Giannis Antetokounmpo has one of the greatest resumes of any
26-year-old in NBA history: a champion, Finals MVP, two-time MVP,
Defensive Player of the Year, Most Improved Player, and five-time
All-Star. Antetokounmpo joins Michael Jordan as the only players to
ever win NBA MVP, Finals MVP, All-Star Game MVP, and DPOY. The
stratosphere that Antetokounmpo has vaulted himself into at this
stage of his career is rare territory.
Throughout the 2021 NBA Finals against the Phoenix Suns, Giannis
was unstoppable. And he didn’t miss any Finals games after it was
originally feared that a season-ending knee injury would derail his
incredible postseason run. What Antetokounmpo accomplished during
this legacy-cementing run is truly “Greek Freak” stuff.
When glancing over Antetokounmpo’s Finals barrage, it’s truly
absurd how he ran roughshod over Phoenix’s roster. Nobody stood a
chance against Giannis on his way to averaging 35.2 points, 13.2
rebounds, 5.0 assists, 1.8 blocks and 1.2 steals on an elite 65.8
True Shooting percentage.
After Giannis claimed his first championship in historic fashion
– a 50-point performance in the Bucks’ series-clinching Game 6 win
at Fiserv Forum – what parallels can we draw for the 26-year-old
superstar who’s just now beginning to reach his prime years? Not
many players come close to the athletic marvel that Antetokounmpo
is, but former No. 1 overall pick and BasketballNews.com's own Kenyon Martin made a
comparison that holds up well.
How Antetokounmpo and O’Neal both dominated their Finals
matchups in otherworldly fashion, especially in the restricted
area, shows that it’s fair to say the new-and-improved Superman has
“It’s only one Superman now and that’s you,” O’Neal said
on Instagram after the Bucks’ clinched their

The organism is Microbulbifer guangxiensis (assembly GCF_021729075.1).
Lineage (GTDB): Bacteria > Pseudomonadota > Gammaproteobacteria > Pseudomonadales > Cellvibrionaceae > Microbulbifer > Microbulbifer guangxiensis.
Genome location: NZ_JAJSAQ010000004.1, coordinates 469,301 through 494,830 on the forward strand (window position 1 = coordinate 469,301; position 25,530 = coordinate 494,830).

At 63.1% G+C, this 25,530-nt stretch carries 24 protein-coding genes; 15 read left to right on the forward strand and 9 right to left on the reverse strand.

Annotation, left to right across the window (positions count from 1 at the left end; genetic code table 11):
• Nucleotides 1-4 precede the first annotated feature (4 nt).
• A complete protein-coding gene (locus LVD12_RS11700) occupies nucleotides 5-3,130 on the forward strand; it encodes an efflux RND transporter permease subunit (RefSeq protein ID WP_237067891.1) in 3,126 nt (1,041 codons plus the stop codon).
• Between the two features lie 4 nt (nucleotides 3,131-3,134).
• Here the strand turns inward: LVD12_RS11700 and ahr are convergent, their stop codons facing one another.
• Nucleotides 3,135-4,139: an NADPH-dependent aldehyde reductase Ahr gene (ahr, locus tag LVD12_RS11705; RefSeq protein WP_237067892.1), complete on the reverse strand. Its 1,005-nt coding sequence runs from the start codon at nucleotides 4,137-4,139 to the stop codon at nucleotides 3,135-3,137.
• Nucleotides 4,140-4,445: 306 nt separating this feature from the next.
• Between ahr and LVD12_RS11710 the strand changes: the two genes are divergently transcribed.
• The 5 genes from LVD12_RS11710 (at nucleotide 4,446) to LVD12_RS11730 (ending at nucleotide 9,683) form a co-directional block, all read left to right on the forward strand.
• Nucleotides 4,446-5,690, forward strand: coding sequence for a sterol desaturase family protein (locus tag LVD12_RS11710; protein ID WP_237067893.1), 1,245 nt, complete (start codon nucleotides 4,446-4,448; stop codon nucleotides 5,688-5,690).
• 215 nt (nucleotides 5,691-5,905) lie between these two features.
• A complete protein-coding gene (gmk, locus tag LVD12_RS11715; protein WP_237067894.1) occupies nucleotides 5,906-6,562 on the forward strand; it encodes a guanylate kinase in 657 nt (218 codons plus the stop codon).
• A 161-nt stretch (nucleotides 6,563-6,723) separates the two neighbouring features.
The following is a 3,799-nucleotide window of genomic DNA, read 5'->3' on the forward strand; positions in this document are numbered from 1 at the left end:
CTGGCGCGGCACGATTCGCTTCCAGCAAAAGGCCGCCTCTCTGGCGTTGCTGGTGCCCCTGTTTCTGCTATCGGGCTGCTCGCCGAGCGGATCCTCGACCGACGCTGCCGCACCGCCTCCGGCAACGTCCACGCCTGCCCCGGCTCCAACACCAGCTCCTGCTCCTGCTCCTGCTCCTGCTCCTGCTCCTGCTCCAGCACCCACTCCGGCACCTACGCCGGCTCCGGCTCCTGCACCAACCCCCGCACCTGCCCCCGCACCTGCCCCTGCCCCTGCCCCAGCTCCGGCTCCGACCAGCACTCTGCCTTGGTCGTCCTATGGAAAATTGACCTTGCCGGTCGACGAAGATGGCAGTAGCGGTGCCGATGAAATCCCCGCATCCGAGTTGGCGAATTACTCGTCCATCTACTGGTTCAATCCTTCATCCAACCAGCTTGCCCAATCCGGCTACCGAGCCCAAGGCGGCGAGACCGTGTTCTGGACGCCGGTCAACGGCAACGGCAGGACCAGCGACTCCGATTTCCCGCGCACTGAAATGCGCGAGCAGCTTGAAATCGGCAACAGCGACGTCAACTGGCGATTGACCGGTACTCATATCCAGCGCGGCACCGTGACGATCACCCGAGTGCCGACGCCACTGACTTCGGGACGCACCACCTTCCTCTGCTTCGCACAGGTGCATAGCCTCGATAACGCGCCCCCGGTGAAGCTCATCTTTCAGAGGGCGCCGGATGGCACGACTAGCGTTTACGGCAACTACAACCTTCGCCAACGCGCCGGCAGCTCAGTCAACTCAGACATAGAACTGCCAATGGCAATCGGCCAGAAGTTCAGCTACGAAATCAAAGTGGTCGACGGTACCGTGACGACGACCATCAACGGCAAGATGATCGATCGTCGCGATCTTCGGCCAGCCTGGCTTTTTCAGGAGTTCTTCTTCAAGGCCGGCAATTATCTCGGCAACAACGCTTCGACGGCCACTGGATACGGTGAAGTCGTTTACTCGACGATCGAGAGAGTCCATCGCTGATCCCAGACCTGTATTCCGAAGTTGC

first NBA championship in 50 years. “Thanks for bringing old-school
bully basketball back.”
What Giannis can do within his 6-foot-11, 240-pound frame is
jaw-dropping. He can glide down the length of the floor with a few
dribbles. The explosion around the basket is second to none.
Instinctually, his two-way game continues to improve each season.
When Giannis is in rhythm, nobody in the league can guard him. It
was proven on the Association’s biggest stage, as the Suns’ best
version of potential Giannis stoppers in Deandre Ayton and Jae
Crowder were victimized relentlessly.
The way Giannis handles his business within the restricted area
is very Shaq-like. During O’Neal’s prime, he would post up
defenders and knock them through the basket with ferocity. Two
decades later, Giannis is doing the same thing but with even more
athleticism, soaring above the cylinder for gravity-defying
alley-oops or chase-down blocks.
Having Antetokounmpo on their roster opens up endless
possibilities for the Bucks and how they can build a potential
dynasty around him. Giannis can play three positions on the floor,
maybe even running point guard sometimes as a primary facilitator.
However, the long-term outlook could be to have Giannis ease into a
full-time center role.
In small-ball lineups with Antetokounmpo at center, the Bucks
torched the Suns in the Finals with optimum floor-spacing
surrounding their freak of nature inside. Brook Lopez is still
under contract for two more seasons, but it’s fair to wonder
whether Milwaukee should eventually explore moving his $13 million
salary for even more perimeter shooting.
Giannis keeps so many roster-construction options open, though.
There’s no need to break up a championship core, especially a piece
like Lopez at this stage, but, post-Lopez, Giannis seems poised to
become the modern version of Shaq. The Giannis-Shaq comparison is
Milwaukee has one of the greatest players in the world on their
roster, and there’s no denying that now. Once Antetokounmpo signed
the super-max extension, officially closing the book on leaving
Milwaukee anytime soon, he proved he can win a ring the homegrown
way. He knew it would be harder this way, but that the reward would feel even sweeter
at the end.
“It’s easy to go somewhere and go win a championship with
somebody else,” Antetokounmpo said postgame while clutching the
Larry O’Brien trophy and Finals MVP award. “It’s easy. I could go
to a super-team and just do my part and win a championship, but
this is the hard way to do it, and we did it. We f***ing did
Antetokounmpo is on the fast-track to a Hall-of-Fame career.
Just as O’Neal did for years in places like Orlando and Los
Angeles, Antetokounmpo is ready to become a sheriff in the paint as
the Bucks’ global two-way superstar for many years to come.